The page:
1. the substance and creativity of your ideas.
2. the level of understanding that you demonstrate about the concepts, theories, and research on
which your idea is based.
3. the clarity with which you present your ideas.
4. the quality of the evidence used to substantiate your idea.
Quality of Idea (75%)
– one coherent idea
– ** logical premise to the idea **
– correct understanding & clear presentation of concepts and research findings
– idea is original (interesting / not too obvious)
– idea is explained fully
– idea is substantiated by drawing from other research
Quality of Writing (25%)
– precise scientific writing
– correct referencing of data
– logical progression of ideas
– each paragraph is relevant to the idea
– clear transitions and connections between sentences
– elegant writing
– coherent paragraphs (not too short, or too long)
– topic sentences
– proper sentence structure
– use of APA
The clearest writing style includes (1) a topic sentence at the start of each paragraph that explains what
the paragraph is about and links that paragraph to either the previous paragraph or to the paper’s
thesis, and (2) a summary sentence at the end of the paragraph. The summary sentence drives home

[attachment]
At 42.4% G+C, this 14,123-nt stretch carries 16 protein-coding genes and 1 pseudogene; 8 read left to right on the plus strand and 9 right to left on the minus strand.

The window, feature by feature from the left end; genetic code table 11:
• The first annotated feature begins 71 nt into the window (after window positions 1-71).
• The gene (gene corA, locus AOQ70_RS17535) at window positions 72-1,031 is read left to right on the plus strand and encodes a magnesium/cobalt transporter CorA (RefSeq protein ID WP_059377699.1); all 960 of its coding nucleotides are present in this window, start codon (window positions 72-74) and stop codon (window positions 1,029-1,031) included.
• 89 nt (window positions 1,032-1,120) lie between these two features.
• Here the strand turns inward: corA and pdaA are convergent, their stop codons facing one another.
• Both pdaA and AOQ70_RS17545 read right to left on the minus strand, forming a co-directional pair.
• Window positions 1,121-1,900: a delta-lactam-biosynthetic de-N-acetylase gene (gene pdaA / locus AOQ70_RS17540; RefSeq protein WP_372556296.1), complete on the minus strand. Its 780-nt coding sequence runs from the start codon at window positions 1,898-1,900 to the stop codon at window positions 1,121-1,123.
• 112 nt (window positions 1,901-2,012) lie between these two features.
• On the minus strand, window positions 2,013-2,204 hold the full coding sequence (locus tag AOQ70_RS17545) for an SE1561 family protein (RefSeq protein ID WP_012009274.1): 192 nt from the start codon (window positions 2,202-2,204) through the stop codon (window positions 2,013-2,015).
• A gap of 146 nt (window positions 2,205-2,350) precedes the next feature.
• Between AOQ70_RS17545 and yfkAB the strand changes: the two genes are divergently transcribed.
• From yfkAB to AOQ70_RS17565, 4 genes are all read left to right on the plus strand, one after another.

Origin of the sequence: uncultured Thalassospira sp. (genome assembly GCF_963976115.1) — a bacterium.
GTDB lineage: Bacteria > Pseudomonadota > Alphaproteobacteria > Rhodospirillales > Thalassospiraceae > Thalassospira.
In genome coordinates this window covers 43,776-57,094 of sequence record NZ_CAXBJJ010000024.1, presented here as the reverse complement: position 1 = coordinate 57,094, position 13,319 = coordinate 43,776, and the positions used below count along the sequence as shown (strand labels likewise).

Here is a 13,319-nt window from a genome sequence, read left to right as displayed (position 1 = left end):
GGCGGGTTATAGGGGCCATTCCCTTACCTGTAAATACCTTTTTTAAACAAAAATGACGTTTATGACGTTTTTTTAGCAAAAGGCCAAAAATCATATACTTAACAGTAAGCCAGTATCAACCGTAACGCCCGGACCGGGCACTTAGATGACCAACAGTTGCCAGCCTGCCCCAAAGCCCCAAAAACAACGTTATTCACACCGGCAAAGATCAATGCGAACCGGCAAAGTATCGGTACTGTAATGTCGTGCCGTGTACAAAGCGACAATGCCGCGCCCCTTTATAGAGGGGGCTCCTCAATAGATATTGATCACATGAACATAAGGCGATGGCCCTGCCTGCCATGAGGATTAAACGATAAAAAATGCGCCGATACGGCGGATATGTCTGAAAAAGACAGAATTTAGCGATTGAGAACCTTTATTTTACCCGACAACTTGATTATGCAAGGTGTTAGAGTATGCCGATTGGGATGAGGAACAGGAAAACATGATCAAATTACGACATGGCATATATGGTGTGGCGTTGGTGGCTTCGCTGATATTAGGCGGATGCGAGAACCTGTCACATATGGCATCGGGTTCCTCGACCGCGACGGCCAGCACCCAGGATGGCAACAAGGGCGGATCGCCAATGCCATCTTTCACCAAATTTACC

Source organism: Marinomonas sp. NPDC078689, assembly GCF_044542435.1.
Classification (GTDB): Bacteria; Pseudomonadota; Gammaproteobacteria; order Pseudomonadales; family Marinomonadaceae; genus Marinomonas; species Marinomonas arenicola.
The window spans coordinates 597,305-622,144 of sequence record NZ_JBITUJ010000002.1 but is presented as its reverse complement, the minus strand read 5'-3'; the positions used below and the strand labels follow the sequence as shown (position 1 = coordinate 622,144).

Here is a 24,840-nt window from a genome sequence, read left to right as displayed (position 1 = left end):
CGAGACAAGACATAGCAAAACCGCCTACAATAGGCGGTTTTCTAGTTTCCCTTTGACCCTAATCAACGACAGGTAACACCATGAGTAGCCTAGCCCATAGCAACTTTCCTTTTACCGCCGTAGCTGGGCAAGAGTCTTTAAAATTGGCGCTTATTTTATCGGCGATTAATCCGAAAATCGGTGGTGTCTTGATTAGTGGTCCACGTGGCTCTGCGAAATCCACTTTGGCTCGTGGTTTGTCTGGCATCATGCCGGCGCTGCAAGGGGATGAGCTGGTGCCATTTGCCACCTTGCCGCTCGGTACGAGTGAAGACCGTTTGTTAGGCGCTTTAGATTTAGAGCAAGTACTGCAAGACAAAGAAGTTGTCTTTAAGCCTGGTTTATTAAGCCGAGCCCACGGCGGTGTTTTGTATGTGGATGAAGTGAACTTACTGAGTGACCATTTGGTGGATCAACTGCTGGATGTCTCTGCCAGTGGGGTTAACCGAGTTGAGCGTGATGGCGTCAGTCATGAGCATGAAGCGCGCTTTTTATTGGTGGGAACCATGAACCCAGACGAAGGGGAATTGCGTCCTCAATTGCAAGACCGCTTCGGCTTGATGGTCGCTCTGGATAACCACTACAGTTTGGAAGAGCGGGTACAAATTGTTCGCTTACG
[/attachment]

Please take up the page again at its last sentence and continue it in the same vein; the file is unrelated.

the main message of the research presented in the paragraph in relation to your main idea.
Do not use direct quotes in these papers.
CITATIONS: It is important to learn to summarize and to properly reference other people’s ideas. In the
text of your papers, you must cite the authors of the ideas and information you are using. Use APA
e.g., Younger smokers, in particular, are viewed negatively (Dion, et al., 1990).
Make the research findings, not the researcher the subject of the sentence: The researchers are not the
subject of your papers, the ideas and evidence from the research should be the focus. So, as much as
you are able, put the researchers in brackets either at the end of your sentence or after a specific fact in
your sentence. Keep your sentences focused on the research finding and ideas.
AVOID: Seydel and colleagues (2015) demonstrated that …..

– Remember you must describe the relevant research and explain the major issues related to
your topic. Define the important constructs and clarify how all the elements of your argument
are related to each other. USE DATA to make your argument.

– Keep the topic narrow enough that you can cover it well and thoroughly.”

Marking rubric:
– compelling idea
– overall organization / logical order
– explanation of terms
– statements of fact are backed up
– includes descriptions of key evidence / research
– explains data concisely and in the flow of the paper
– evaluates evidence and draws appropriate conclusions
– conclusions of information